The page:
Previous studies have demonstrated that the purification of bee venom is a challenging task, as it requires a series of separation and purification steps [1315]. Thus, researchers have not yet established the appropriate separation conditions for completely removing the allergen proteins while still obtaining a high yield of melittin. In the present study, we developed an effective strategy for melittin purification from bee venom. Using this method, the yield of melittin significantly increased, and the allergen proteins (apamin and PLA2) were effectively removed. The current study may help researchers to develop high quality BVP medicines. It may also expand the coverage of medical insurance by providing a basis for quality control, standardization, and good manufacturing practice (GMP) of BVP drugs.

2. Materials and Methods

2.1. Bee Venom

Crude bee venom was purchased from various manufacturers based on quality test results. The medicines were then compared with crude bee venom and with each other. Ultimately, four manufacturers were chosen: Chung-Jin Biotech, Bi-sen, and two local producers from Bong-hwa and Kyung Buk, South Korea.

2.2. General

High-performance liquid chromatography (HPLC) was performed with a C18-5E YMC packed column (5 μm, 4.6 × 150 mm) using a Waters Alliance UV detector. Solvents for extraction, partition, thin-layer chromatography (TLC), and HPLC were distilled from HPLC grade solvents. The TLC plates used were Silica gel 60 F254 (Art. 1.05554, Merck) and RP-18 F254s (Art. 1.05560, Merck).

2.3. Isolation and Purification
2.3.1. Solvent Stability Test

Melittin, the main active ingredient of bee venom, is a protein that is reduced or destroyed by heat, acids, bases, and so on. In the present study, ethanol was used as a solvent because it does not affect the melittin content during purification and analysis of raw bee venom. More specifically, the stability of melittin in 50% aqueous ethanol solution was investigated, and ethanol was used as a developing solvent in this experiment, because it did not change the melittin content in aqueous solution. In addition, the apamin content decreased in 50% aqueous ethanol solution.

2.3.2. Isolation Scheme

Crude bee venom was isolated and purified in a g/mL dilution. This 10% diluted sample was subjected to a stepped-gradient open column (ODS-A, 120 Å, and 150 meshes) that was eluted using 0%–80% ethanol, affording 13 fractions.

2.3.3. Isolation and Purity Verification

Each of the separated materials obtained through the open column, as well as their purity, were determined using HPLC. The separated components and their degree of purification were then compared with standard reagents. Apamin, PLA2, and melittin standard reagents were prepared at concentrations of 0.1 mg/mL, and their contents were confirmed. HPLC was carried out using a reversed-phase YMC C18 (5 μm, 4.6 × 150 mm) that was eluted using a 10%–90% methanol-gradient menu system.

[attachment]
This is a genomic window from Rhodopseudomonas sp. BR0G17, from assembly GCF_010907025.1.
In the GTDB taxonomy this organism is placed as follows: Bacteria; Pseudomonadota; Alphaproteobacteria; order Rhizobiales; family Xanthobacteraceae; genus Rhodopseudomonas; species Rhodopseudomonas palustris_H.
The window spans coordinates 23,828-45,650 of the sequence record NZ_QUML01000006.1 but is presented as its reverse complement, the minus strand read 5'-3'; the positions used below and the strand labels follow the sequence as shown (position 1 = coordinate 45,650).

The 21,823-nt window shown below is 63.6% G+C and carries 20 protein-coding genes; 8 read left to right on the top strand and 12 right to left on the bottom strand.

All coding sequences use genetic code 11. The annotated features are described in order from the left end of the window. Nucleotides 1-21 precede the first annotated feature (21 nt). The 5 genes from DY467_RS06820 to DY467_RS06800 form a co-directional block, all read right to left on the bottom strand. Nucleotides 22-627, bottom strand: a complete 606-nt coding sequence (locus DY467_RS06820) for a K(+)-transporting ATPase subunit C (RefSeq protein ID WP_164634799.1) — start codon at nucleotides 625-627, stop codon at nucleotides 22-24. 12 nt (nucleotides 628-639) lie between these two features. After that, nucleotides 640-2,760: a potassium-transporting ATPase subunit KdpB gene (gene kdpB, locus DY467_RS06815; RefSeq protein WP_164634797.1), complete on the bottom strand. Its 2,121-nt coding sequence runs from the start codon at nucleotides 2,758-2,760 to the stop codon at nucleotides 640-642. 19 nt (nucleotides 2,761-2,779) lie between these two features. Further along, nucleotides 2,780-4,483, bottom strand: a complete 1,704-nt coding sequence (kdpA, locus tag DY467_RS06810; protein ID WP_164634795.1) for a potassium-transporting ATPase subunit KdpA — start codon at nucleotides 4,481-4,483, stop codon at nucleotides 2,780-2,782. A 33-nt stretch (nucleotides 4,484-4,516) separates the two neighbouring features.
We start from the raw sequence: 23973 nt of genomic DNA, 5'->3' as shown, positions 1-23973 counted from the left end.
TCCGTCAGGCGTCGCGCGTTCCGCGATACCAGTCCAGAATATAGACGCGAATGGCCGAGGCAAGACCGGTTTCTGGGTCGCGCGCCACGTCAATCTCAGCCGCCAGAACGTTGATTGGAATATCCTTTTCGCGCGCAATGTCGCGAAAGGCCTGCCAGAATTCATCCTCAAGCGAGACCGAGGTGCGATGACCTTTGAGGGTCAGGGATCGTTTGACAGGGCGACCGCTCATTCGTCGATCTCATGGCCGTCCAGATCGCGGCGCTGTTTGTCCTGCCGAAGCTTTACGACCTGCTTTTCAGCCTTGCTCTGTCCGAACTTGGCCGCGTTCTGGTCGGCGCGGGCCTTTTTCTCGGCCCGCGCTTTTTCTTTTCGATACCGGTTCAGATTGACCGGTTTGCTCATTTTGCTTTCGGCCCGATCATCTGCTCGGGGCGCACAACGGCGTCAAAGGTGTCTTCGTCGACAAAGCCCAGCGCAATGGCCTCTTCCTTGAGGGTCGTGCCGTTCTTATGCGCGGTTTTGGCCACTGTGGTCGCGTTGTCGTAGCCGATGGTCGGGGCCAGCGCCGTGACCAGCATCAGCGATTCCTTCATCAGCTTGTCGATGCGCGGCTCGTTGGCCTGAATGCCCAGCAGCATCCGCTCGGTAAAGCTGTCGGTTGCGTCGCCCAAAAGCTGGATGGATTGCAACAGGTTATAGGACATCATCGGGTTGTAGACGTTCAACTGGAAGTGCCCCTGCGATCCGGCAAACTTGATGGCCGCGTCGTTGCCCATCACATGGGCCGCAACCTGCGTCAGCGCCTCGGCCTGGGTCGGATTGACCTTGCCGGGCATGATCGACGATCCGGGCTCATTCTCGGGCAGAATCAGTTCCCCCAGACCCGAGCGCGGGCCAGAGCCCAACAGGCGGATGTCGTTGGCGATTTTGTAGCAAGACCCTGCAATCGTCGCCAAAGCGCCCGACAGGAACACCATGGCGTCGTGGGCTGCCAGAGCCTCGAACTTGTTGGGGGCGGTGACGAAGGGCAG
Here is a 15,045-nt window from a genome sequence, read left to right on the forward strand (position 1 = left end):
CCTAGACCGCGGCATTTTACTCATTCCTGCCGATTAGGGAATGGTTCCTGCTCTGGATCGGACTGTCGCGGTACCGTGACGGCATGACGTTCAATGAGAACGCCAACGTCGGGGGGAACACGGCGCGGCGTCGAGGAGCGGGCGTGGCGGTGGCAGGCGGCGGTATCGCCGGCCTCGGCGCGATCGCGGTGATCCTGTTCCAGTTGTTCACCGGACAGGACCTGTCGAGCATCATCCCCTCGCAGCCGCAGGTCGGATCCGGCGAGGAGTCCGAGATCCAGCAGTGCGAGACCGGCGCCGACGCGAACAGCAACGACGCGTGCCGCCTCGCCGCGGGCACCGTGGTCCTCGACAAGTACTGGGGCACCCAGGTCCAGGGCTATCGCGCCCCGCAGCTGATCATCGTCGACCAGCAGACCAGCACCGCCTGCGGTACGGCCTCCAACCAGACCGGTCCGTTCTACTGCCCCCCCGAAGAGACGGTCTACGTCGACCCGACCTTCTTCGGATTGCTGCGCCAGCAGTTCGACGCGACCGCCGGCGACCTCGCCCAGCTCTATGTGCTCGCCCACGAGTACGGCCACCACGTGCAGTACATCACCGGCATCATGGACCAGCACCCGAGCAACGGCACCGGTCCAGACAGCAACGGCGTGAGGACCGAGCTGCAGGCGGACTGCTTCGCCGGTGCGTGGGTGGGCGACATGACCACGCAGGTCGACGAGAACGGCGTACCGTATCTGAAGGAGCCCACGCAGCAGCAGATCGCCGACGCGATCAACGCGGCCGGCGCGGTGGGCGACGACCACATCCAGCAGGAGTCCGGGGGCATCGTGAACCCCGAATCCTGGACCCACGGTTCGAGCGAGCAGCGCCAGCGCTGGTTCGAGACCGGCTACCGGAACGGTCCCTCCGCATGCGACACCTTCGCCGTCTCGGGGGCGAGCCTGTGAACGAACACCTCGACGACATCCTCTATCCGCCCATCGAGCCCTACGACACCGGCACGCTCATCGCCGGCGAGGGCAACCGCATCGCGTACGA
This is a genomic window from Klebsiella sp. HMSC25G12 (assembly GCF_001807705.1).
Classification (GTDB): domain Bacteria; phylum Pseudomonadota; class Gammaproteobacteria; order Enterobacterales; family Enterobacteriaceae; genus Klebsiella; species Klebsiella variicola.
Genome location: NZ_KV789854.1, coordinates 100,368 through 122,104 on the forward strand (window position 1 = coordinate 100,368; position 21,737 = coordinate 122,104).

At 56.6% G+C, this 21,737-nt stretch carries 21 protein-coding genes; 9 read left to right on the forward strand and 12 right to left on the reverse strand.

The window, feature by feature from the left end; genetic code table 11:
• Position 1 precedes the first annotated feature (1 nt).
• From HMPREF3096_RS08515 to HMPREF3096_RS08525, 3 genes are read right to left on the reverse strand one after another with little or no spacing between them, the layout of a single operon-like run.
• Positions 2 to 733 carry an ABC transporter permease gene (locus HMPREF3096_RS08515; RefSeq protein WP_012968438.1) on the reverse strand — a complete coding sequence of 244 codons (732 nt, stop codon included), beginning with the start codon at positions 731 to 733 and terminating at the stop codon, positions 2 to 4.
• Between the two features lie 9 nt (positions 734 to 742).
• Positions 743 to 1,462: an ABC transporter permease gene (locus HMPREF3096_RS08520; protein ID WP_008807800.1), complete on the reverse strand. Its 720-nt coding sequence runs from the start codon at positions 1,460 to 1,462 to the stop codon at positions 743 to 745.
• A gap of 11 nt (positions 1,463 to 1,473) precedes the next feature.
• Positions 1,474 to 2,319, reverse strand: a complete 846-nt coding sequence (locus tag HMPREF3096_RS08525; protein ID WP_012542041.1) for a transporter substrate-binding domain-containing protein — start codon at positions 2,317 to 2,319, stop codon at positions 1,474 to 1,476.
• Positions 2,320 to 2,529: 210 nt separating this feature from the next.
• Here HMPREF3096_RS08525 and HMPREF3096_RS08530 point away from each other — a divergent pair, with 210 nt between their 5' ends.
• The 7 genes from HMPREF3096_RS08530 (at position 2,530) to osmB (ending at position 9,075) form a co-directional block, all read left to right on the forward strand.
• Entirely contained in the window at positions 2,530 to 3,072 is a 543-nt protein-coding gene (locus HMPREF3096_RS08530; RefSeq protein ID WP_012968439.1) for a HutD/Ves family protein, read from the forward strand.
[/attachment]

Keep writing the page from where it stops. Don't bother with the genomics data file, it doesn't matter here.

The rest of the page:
2.4. BVP Manufacturing

After removal of the allergen from raw bee venom and filtering of the purified melittin using membrane filters (pore size: 0.45–0.2 μm), the melittin was subdivided into 2.25 mL vials.

2.5. BVP Quality Management
2.5.1. Safety and Stability Evaluation

Changes in the melittin’s composition were observed by applying the above manufacturing process and the quality control method to the prototype product using the raw materials for distribution. To confirm the stability of the BVP using various additives, we used the pH compensator that was used for preparation.

3. Results

3.1. Bee Venom

To find high quality raw material, the melittin content of different products was determined using HPLC analysis. Of the four crude bee venoms used, we found that the Bi-sen product contained the highest amount of melittin (35.75%; Table 1).

Table 1: Comparing raw bee venom by production area.
3.2. Isolation and Purification
3.2.1. Solvent Stability

Changes in melittin content were measured using ethanol, which does not affect melittin content during the analysis and purification of bee venom raw materials. HPLC confirmed that, in a 50% ethanol aqueous solution, the melittin content was stable, but the apamin content was significantly decreased (Figure 1). These results suggest that ethanol is a good solvent for reducing the side effects of BVP.

Figure 1: Solvent stability: Ethanol was considered a good solvent for reducing the side effects of BVP therapeutics. Detection wavelength: UV 220 nm column (YMC C18; 5 μm, 4.6 × 150 mm), flow rate: 0.4 mL/min, sample injection amount: 30 μL, mobile phase conditions: 0.1% trifluoroacetic acid in H2O, and 0.1% trifluoroacetic acid in acetonitrile (gradient).
3.2.2. Isolation of the Compounds

To isolate and purify the active component of crude bee venom (10 g/mL), the raw venom was partitioned into 13 fractions (Table 2). According to the corresponding HPLC profiles, Fractions 1–5 (~10% ethanol layer) contained null compounds. In Fraction 6, apamin appeared for the first time, and Fraction 7 contained both apamin and PLA2. Melittin was eluted in Fraction 10; however, it was mixed with PLA2. Pure melittin was obtained in the 70%–80% ethanol layer.

Table 2: Separate substances (detected compound) according to their solvent formulations.
3.2.3. Purity Verification